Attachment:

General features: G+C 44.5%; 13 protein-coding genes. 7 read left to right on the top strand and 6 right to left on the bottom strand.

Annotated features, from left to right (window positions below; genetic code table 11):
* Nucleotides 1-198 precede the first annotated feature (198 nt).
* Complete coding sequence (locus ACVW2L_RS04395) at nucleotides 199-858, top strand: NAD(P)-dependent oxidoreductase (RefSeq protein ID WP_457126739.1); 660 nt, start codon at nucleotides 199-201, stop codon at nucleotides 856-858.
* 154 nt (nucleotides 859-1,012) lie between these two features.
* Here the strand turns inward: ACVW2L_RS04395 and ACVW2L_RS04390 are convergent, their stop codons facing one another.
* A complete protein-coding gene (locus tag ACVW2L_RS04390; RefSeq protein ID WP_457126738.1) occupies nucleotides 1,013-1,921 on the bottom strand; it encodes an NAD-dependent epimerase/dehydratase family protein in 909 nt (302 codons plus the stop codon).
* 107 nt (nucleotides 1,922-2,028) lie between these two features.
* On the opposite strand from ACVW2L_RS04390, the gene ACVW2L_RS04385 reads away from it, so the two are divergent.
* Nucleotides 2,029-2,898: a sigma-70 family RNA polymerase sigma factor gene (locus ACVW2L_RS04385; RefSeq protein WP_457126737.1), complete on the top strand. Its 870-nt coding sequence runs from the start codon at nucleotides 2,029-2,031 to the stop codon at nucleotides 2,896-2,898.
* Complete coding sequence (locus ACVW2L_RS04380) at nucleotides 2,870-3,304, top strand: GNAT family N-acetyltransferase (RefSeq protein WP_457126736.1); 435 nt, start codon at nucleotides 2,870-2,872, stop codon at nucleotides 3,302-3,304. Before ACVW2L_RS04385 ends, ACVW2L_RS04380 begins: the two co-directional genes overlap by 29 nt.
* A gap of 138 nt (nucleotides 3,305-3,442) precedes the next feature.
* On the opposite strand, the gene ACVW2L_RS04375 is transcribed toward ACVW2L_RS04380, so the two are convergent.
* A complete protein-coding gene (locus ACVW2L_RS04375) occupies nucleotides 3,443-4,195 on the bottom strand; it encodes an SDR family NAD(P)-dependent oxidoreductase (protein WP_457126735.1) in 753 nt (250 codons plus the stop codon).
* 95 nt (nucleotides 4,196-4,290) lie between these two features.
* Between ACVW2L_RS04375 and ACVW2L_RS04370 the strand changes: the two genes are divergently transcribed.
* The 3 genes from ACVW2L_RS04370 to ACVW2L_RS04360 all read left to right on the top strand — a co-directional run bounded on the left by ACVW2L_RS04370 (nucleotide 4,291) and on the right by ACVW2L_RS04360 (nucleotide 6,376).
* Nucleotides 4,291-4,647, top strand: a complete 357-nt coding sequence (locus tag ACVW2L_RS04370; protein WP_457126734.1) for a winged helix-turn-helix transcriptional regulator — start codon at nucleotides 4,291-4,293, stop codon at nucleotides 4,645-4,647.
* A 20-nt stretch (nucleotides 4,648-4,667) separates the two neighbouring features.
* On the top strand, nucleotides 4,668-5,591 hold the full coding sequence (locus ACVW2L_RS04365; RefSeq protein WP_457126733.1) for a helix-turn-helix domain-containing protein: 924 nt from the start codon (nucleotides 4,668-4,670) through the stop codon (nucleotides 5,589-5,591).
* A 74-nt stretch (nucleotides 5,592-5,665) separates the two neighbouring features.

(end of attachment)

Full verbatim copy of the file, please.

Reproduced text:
General features: G+C 44.5%; 13 protein-coding genes. 7 read left to right on the top strand and 6 right to left on the bottom strand.

Annotated features, from left to right (window positions below; genetic code table 11):
* Nucleotides 1-198 precede the first annotated feature (198 nt).
* Complete coding sequence (locus ACVW2L_RS04395) at nucleotides 199-858, top strand: NAD(P)-dependent oxidoreductase (RefSeq protein ID WP_457126739.1); 660 nt, start codon at nucleotides 199-201, stop codon at nucleotides 856-858.
* 154 nt (nucleotides 859-1,012) lie between these two features.
* Here the strand turns inward: ACVW2L_RS04395 and ACVW2L_RS04390 are convergent, their stop codons facing one another.
* A complete protein-coding gene (locus tag ACVW2L_RS04390; RefSeq protein ID WP_457126738.1) occupies nucleotides 1,013-1,921 on the bottom strand; it encodes an NAD-dependent epimerase/dehydratase family protein in 909 nt (302 codons plus the stop codon).
* 107 nt (nucleotides 1,922-2,028) lie between these two features.
* On the opposite strand from ACVW2L_RS04390, the gene ACVW2L_RS04385 reads away from it, so the two are divergent.
* Nucleotides 2,029-2,898: a sigma-70 family RNA polymerase sigma factor gene (locus ACVW2L_RS04385; RefSeq protein WP_457126737.1), complete on the top strand. Its 870-nt coding sequence runs from the start codon at nucleotides 2,029-2,031 to the stop codon at nucleotides 2,896-2,898.
* Complete coding sequence (locus ACVW2L_RS04380) at nucleotides 2,870-3,304, top strand: GNAT family N-acetyltransferase (RefSeq protein WP_457126736.1); 435 nt, start codon at nucleotides 2,870-2,872, stop codon at nucleotides 3,302-3,304. Before ACVW2L_RS04385 ends, ACVW2L_RS04380 begins: the two co-directional genes overlap by 29 nt.
* A gap of 138 nt (nucleotides 3,305-3,442) precedes the next feature.
* On the opposite strand, the gene ACVW2L_RS04375 is transcribed toward ACVW2L_RS04380, so the two are convergent.
* A complete protein-coding gene (locus ACVW2L_RS04375) occupies nucleotides 3,443-4,195 on the bottom strand; it encodes an SDR family NAD(P)-dependent oxidoreductase (protein WP_457126735.1) in 753 nt (250 codons plus the stop codon).
* 95 nt (nucleotides 4,196-4,290) lie between these two features.
* Between ACVW2L_RS04375 and ACVW2L_RS04370 the strand changes: the two genes are divergently transcribed.
* The 3 genes from ACVW2L_RS04370 to ACVW2L_RS04360 all read left to right on the top strand — a co-directional run bounded on the left by ACVW2L_RS04370 (nucleotide 4,291) and on the right by ACVW2L_RS04360 (nucleotide 6,376).
* Nucleotides 4,291-4,647, top strand: a complete 357-nt coding sequence (locus tag ACVW2L_RS04370; protein WP_457126734.1) for a winged helix-turn-helix transcriptional regulator — start codon at nucleotides 4,291-4,293, stop codon at nucleotides 4,645-4,647.
* A 20-nt stretch (nucleotides 4,648-4,667) separates the two neighbouring features.
* On the top strand, nucleotides 4,668-5,591 hold the full coding sequence (locus ACVW2L_RS04365; RefSeq protein WP_457126733.1) for a helix-turn-helix domain-containing protein: 924 nt from the start codon (nucleotides 4,668-4,670) through the stop codon (nucleotides 5,589-5,591).
* A 74-nt stretch (nucleotides 5,592-5,665) separates the two neighbouring features.